'At last, a book on therapy which is easy to read and jargon-free, yet manages to convey the richness of the group experience.'
- Penelope Campling, British Journal of Psychiatry
'It is vitalising reading - and should be on the shelves of any psychotherapy department and of any therapist with an interest in groups.'
- Chris Evans, British Journal of Medical Psychology
'The purpose of this short, highly readable and extremely informative book is "to provide the reader with a practical insight into the group-analytic method of group therapy". The book achieves this goal through a format that is interactive with the reader.'
- Jerome S. Gans, International Journal of Group Psychotherapy
A Workbook of Group-Analytic Interventions is designed to complement the academic and experiential training of therapists. Written by experienced practitioners, it gives trainees a practical insight into the ways in which group analysts may tackle difficult situations, allowing them to understand more fully the nature of intervention right from the beginning of their training.
Eight situations drawn from real psychotherapy groups are presented in detail so that readers may exercise their own skills in taking decisions and judging appropriate interventions. Each situation is then analysed in depth by one of the authors, who describe and comment on the thinking behind the interventions suggested by a panel of group analysts.
The book gives the trainee a wide and informed appreciation of different situations arising in groups and appropriate ways of handling them. It provides an excellent base from which to start to practise.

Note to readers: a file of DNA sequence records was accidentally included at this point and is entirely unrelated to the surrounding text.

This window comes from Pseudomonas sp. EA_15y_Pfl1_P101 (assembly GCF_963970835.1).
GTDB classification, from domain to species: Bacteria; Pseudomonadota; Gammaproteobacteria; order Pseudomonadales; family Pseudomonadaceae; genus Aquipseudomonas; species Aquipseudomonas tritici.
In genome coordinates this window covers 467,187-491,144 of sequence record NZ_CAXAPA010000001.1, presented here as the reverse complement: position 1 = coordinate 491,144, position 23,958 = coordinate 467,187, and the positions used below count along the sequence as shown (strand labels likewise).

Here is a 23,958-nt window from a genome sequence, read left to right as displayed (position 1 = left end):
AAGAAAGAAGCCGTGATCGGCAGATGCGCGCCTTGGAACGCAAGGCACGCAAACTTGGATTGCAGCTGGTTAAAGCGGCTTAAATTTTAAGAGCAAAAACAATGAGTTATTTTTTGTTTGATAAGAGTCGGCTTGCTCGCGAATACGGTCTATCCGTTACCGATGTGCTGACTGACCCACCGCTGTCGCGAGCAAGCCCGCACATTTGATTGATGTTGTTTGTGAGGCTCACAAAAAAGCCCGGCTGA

David Kennard is head of psychology and psychotherapy at The Retreat and director of the Tuke Centre for Psychotherapy and Counselling, both in York. Jeff Roberts retired early as a consultant psychotherapist at the Royal London Hospital, and he is a member of management of the Group-Analytic Practice. David A. Winter is head of clinical psychology services and coordinator of research for Barnet Healthcare NHS Trust and visiting professor of psychology at the University of Hertfordshire.
Introduction. 1. Interventions. 2. Eight Group Situations. 3. The First Session - An Apparent Distraction. 4. Turn Taking in the Early Sessions. 5. A Potential Drop Out. 6. A Member Seeks Approval for Concurrent Individual Therapy. 7. An Invitation to a Christmas Party. 8. Threatened Premature Termination of Therapy. 9. Disillusionment with Therapy. 10. A Threat of Physical Violence. 11. Intervening to Establish and Maintain a Therapeutic Environment. 12. Interpretation: Why, For Whom and When. 13. Conclusions. Appendix: Theoretical Approaches to Group Psychotherapy. References. Index.